Former world champion Mark Cavendish has been diagnosed with infectious mononucleosis caused by the Epstein Barr Virus, his Dimension Data team has revealed.
The diagnosis was made after recent blood work, the team said. It added that the Manx sprinter, “will need a longer period of rest than originally anticipated, as he is currently recovering from an overuse ankle injury simultaneously.”
The 31-year-old’s main goal this year is the Tour de France, where he is looking to build on his 30 stage wins and close in on Eddy Merckx’s all-time record of 34.
Dimension Data team doctor Jarrad Van Zuydam said: “Mark has been experiencing some unexplained fatigue during training.
“Recent blood analysis has revealed him to have infectious mononucleosis caused by the Epstein Barr Virus.
“Unfortunately, there is no effective specific treatment against the virus but rest will be required to aid his recovery.
“His training load and symptoms will be monitored very carefully and he will make a gradual, step-wise return to full training and racing," he added.
“It is difficult to give an accurate estimate of when we can expect him back at full fitness but we are hopeful of a significant improvement of his symptoms over the next two weeks.”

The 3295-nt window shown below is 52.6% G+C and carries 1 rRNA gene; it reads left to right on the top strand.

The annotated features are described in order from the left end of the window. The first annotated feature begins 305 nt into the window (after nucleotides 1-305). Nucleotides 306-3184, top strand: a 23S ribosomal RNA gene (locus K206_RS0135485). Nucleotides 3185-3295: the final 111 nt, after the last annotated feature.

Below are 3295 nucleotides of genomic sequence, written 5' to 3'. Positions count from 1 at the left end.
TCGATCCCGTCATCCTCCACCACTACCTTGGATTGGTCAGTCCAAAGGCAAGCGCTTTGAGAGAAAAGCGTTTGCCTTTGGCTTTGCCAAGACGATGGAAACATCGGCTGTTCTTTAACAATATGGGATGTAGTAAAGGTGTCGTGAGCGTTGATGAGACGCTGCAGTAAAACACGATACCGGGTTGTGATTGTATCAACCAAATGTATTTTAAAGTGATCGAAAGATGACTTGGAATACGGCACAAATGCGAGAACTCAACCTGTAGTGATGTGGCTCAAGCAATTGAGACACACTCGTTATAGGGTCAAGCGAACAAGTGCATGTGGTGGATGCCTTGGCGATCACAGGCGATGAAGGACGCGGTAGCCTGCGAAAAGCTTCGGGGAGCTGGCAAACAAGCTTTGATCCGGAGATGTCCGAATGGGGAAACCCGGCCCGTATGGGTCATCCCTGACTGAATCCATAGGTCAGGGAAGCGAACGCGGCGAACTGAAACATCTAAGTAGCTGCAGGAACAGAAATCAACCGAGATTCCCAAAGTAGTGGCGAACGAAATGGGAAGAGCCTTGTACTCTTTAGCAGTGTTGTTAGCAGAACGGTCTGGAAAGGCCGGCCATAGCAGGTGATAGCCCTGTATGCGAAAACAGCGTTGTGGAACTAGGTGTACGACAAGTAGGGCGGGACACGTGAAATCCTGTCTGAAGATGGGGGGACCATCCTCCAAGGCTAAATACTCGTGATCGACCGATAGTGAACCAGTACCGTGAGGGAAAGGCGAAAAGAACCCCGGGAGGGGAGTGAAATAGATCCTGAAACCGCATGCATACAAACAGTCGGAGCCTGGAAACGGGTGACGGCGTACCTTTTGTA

Cavendish last raced three and a half weeks ago at Milan-San Remo on Saturday 18 March, finishing in 101st place.
Simon joined road.cc as news editor in 2009 and is now the site’s community editor, acting as a link between the team producing the content and our readers. A law and languages graduate, published translator and former retail analyst, he has reported on issues as diverse as cycling-related court cases, anti-doping investigations, the latest developments in the bike industry and the sport’s biggest races. Now back in London full-time after 15 years living in Oxford and Cambridge, he loves cycling along the Thames but misses having his former riding buddy, Elodie the miniature schnauzer, in the basket in front of him.